Watching Your Weight During the Holidays

Watching Your Weight During the Holidays

Here are some sensible tips for keeping your weight under control during the temptation-laden holiday season, while still enjoying the celebrations.

Published November 18, 2011

At this time of year, all I can think about is eating — and eating a lot. Whether it's Thanksgiving, the string of holiday parties coming down the road or Christmas dinner and New Year's festivities, most of us will be doing some serious indulging with our loved ones, friends and colleagues.

We all know the downside of all this celebrating: weight gain.

Experts claim that the average American can gain up to five pounds during the holidays, but some of us will gain a little more. And if you're trying to shed pounds like me, you fear that the holiday season (and lack of willpower) will sabotage your weight-loss goals.

The good news is that it doesn’t have to. The key is having a plan and sticking to it.

 Here's some sound and realistic advice:

•    Speak your truth: Not only can the holidays sabotage your weight loss, but so can your family members with their peer pressure and fatty food preparation. Let folks know from the jump that you are trying to watch your weight and that you appreciate their support. And if you’re the one in the kitchen, let your family know that you might be making tweaks with the recipes, so if they are expecting green beans in lard with bacon, this year it might not be happening.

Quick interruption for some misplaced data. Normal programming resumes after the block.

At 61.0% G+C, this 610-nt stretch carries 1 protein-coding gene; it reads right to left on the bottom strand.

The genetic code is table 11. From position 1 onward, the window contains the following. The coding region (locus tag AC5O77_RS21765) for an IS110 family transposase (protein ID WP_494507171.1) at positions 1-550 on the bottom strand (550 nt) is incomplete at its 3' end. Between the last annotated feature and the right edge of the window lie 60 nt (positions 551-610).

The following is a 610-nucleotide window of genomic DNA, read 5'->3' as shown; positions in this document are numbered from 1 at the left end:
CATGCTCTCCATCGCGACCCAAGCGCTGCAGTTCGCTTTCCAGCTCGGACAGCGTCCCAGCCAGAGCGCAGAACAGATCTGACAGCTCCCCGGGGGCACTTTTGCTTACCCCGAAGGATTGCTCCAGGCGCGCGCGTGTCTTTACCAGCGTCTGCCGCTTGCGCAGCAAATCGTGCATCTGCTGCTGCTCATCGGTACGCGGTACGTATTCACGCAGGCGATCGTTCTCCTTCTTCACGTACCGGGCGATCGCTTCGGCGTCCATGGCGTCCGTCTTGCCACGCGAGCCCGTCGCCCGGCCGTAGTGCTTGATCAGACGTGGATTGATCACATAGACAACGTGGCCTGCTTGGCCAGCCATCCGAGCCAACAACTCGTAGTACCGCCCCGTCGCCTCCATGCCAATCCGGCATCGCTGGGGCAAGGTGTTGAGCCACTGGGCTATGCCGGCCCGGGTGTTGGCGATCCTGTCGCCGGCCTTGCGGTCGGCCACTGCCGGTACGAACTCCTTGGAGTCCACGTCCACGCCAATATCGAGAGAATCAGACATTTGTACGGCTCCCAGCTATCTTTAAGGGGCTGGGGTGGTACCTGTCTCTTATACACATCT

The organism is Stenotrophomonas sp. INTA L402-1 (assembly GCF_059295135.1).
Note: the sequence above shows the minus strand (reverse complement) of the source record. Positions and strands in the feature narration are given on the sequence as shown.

•    Don't stuff yourself: Overfilling your plate really isn't necessary or ideal — most likely there will be leftovers for you to snack on later on. Try eating smaller portions and eating more slowly to savor your meal. Studies have shown that people who take their time feel satisfied sooner and tend to not overeat.  

•    Tweak your mama's recipes: While foods that are drenched in lard, butter and grease definitely have an appeal, it's OK to make changes in order to reduce calories. And almost every dish can be modified to reduce calories and fats without sacrificing too much flavor; you just have to do your research. Also try to add at least two healthy side dishes such as a Greek salad or grilled veggies to the mix to try to encourage your guests and yourself to eat healthier.

•    Get a workout in: Hey, I get it, you just got your hair done, or all you want to do is sit down and watch football, but some form of exercise can make all the difference. If you live in a warm area, just walking for an hour outside is helpful. Or you can hit the gym for a quick run. And if you don't want to leave the house, on most cable On-Demand channels you can order free workout programs ranging from Pilates, hip hop dance and strength training.

•    Just say no: Yeah, I'm pretty sure you are not trying to hear this, but just by passing on that gravy, those two rolls, that second glass of red wine or those multiple beers, you can cut almost 250 calories or more from your meal. But also don't beat yourself up during your meal obsessing about everything you’re putting in your mouth. Holidays are meant to be enjoyed, not make you develop an eating disorder.

(Photo: Mario Villafuerte/Getty Images)

Written by Kellee Terrell


Latest in news